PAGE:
Find Out Where You Stand
Why "no" is a liberating answer.
Anxiety is a weird way to suffer twice for something you have no control over. As I wrote in And That’s Ok:
“A small part of anxiety stems from our fear of failure, rejection, and abandonment.”
An easy way to neutralize this fear is to simply find out where you stand; early and often.
You must aks
You sent in that application a week ago and they promised you feedback this week, but it’s now Friday and you haven’t heard from them.
You could spend days agonizing over whether you got it or not… or you could just call or email and ask them for feedback. It’ll take you all of 60 seconds.
Your carefully prepared proposal was sent in with your best English (“warmest regards”) but they haven’t reverted yet.
Follow up with them.
No lie: I’ve had clients who “forgot” to respond to my email and then signed the contract and paid the deposit on the same day I followed up.
Life happens, and minds get distracted. A gentle reminder is usually all it takes.
A few Netflix movies in, you might be wondering where the two of you stand.
Sure, you could bide your time beating around the bush and hoping they see what a wonderful person you are. That works about 5% of the time.
You could also just gather courage and ask them directly.
Don’t feel the need to soften the question, either—that’s just giving in to fear and making it easy for them to keep stringing you along. “What are we?” isn’t awkward if you both know what you want.
Be ready for the response
Clarity is a double-edged sword. Perhaps you never follow up or ask for clarity on things because you’re afraid of the answers you might get.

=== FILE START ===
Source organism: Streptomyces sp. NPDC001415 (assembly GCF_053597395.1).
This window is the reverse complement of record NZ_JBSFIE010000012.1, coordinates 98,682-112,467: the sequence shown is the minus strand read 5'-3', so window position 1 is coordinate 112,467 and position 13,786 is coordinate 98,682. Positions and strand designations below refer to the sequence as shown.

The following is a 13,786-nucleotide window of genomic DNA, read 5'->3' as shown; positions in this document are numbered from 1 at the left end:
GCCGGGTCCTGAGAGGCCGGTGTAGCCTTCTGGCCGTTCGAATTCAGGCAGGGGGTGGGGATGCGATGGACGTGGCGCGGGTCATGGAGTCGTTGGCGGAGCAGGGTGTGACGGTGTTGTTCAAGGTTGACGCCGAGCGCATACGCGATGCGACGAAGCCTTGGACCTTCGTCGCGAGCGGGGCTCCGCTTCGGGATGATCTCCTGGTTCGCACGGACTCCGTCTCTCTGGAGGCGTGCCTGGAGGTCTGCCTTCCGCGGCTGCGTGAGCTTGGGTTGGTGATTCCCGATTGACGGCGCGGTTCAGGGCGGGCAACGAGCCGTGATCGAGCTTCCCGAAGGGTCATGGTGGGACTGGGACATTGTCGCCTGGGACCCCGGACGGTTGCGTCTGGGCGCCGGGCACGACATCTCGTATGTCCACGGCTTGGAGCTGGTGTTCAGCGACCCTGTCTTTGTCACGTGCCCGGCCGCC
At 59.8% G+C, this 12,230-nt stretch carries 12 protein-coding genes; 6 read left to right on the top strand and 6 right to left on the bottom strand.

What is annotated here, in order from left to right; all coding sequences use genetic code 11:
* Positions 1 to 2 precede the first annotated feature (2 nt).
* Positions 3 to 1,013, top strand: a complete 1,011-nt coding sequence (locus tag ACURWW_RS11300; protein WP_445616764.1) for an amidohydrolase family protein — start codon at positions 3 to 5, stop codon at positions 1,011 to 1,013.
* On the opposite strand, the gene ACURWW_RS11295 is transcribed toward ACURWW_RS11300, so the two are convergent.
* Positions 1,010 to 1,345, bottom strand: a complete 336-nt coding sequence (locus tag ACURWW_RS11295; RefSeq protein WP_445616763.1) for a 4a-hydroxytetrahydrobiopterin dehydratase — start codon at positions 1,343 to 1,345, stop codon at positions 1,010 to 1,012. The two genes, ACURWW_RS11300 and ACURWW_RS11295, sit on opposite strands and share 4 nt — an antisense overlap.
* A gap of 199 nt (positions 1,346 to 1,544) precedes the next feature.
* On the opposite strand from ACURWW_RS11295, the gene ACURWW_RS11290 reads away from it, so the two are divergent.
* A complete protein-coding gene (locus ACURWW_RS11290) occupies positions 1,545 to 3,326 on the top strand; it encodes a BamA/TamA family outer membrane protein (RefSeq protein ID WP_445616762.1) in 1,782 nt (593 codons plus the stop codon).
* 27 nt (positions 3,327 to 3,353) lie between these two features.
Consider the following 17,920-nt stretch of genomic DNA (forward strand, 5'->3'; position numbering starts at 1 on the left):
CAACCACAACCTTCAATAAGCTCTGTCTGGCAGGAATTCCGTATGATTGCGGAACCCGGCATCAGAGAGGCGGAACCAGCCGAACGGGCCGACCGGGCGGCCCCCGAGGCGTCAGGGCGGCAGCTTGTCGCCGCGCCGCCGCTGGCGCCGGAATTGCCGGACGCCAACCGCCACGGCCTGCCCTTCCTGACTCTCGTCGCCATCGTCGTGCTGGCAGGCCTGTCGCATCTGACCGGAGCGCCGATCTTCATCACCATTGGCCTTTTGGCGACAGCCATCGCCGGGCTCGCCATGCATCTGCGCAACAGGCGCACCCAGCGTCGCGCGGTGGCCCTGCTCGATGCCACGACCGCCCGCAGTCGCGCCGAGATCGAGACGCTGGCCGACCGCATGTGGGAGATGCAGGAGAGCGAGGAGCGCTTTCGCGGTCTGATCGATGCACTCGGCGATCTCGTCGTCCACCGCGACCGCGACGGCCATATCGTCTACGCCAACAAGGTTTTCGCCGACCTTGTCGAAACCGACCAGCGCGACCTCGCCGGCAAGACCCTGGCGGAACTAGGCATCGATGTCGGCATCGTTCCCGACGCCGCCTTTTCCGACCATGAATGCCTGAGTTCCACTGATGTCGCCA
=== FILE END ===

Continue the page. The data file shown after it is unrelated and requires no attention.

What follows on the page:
That’s perfectly understandable. It’s also not an excuse.
If you’re going to ask clarifying questions, prepare to receive clarifying answers—and take them on the chin.
A “no” is liberating because it frees you from wasting time and energy on a dead end.
And if you’re on the other side of that question, be beneficially blunt:
“We’re moving forward with another candidate who is a better fit at this time.”
“We’ve read through your proposal and don’t feel this is something we can fund right now. Check back again in six months, or consider taking an XYZ approach instead.”
“You drool bruh, we can’t date.”
I’m kidding about that last one (I’m not) but you get the point.
Give people closure early and often—but most importantly, be ready for whatever action they take afterwards.
Don’t string someone along because you fear they might move on. They’re supposed to.
The system only works if we’re all willing to be straight with each other.
Till next week,
In my last post, I explained the concept of “pivoting” — why there’s no shame in repositioning your original idea or even jumping into a new one. Here’s why:
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I agree with you on following up. I did that when I was looking for a job last year and it was liberating because I could move on to something new. Great piece. Was short but it was good.